Dogs, cats, and other animals are treated as property under the law. That usually means that people who kill someone else’s dog may have to compensate the owner, just as if they destroyed another kind of property that wasn’t theirs. They could also face criminal charges, including animal cruelty or criminal property damage…
Paul Valdes Posted on his Facebook timeline on 31 of March about how his callous neighbor killed Trump his dog in front of his three children.
“It’s sad that people don’t have a heart and can kill a family member “our dog Trump”, Especially in front of his 3 children and it’s justified…Trump loved to play with any kind of a ball and kids. We have tried several times to meet in the middle with our neighbors and to introduce our dog to them but they refused.
The dumb ass thinks that he is in danger because he barks… Dude you could have given a WARNING SHOT before a HEAD shot….you are a POS. That dog was our child. In just 5 months Trump was moving with his sister… I hope and pray your kids never have to go through this.
I DAMN SURE HOPE IT DOESN’T TRAUMATIZE YOUR KIDS BECAUSE THEY WITNESSED YOU KILLING OUR DOG. I hope you feel good for what you did to MY family……OUR DOG loved cats…other dogs…kids and large groups of people around him. He loved water and the beach and I’m thankful that the last week of his life was spent doing what he loved. He only barked to get attention because some people are not dog lovers. We know this as well as the family that committed a murder today! I’ll say no more about this. I just want you to know that there is a special place for people like YOU!!!!!”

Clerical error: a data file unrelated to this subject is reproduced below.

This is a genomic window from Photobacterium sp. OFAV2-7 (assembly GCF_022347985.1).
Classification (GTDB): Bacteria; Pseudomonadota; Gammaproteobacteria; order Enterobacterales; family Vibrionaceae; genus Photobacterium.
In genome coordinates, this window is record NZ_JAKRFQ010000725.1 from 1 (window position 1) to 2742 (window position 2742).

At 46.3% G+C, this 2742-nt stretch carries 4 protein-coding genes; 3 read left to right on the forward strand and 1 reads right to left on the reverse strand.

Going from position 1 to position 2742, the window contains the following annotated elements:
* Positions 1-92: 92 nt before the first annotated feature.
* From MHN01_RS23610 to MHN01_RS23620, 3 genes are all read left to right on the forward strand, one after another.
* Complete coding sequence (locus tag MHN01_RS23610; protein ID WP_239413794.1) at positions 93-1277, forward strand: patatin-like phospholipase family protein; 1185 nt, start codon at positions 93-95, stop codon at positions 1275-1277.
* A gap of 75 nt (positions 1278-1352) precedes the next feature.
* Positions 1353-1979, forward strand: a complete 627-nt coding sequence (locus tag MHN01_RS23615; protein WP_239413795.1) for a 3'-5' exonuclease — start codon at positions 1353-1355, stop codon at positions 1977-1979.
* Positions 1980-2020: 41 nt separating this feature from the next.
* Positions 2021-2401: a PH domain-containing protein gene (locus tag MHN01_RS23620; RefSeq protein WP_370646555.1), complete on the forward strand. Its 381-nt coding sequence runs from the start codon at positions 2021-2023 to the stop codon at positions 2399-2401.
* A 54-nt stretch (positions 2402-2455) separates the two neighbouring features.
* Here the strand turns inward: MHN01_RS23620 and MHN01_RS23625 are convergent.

Shooting or Poisoning Trespassing Dogs
Courts have generally found that landowners don’t have the right to kill dogs just because they’re trespassing. Here again, there may be exceptions. For example, an Ohio statute says that it’s not illegal for landowners to kill or injure animals while trying to keep them from trespassing or while driving them away from the property. However, the landowners must pay compensation to the animals’ owners, minus the amount of any damage that the trespassing dogs caused. (Ohio Rev. Code Ann. § 959.04.)
Animal cruelty laws often specifically outlaw poisoning dogs on purpose, including putting out poison where you know a dog is likely to get into it. Most states don’t make an exception for trespassing dogs, but many do exempt poisoning that’s not malicious. (See, for example, N.Y. Agric. & Mkts. Law § 360; 510 Ill. Comp. Stat. Ann. § 70/6; Va. Ann. Code § 18.2-144.) Some states, such as California, specifically allow putting out poison on your own property to control predatory dogs or other animals, as long as you’ve placed conspicuous signs warning about the poison (Cal. Penal Code § 596).
We at Wikipets, sympathize with Paul Valdes, we honestly hope the penetrator is brought to book
Source: When It’s Legal to Kill a Dog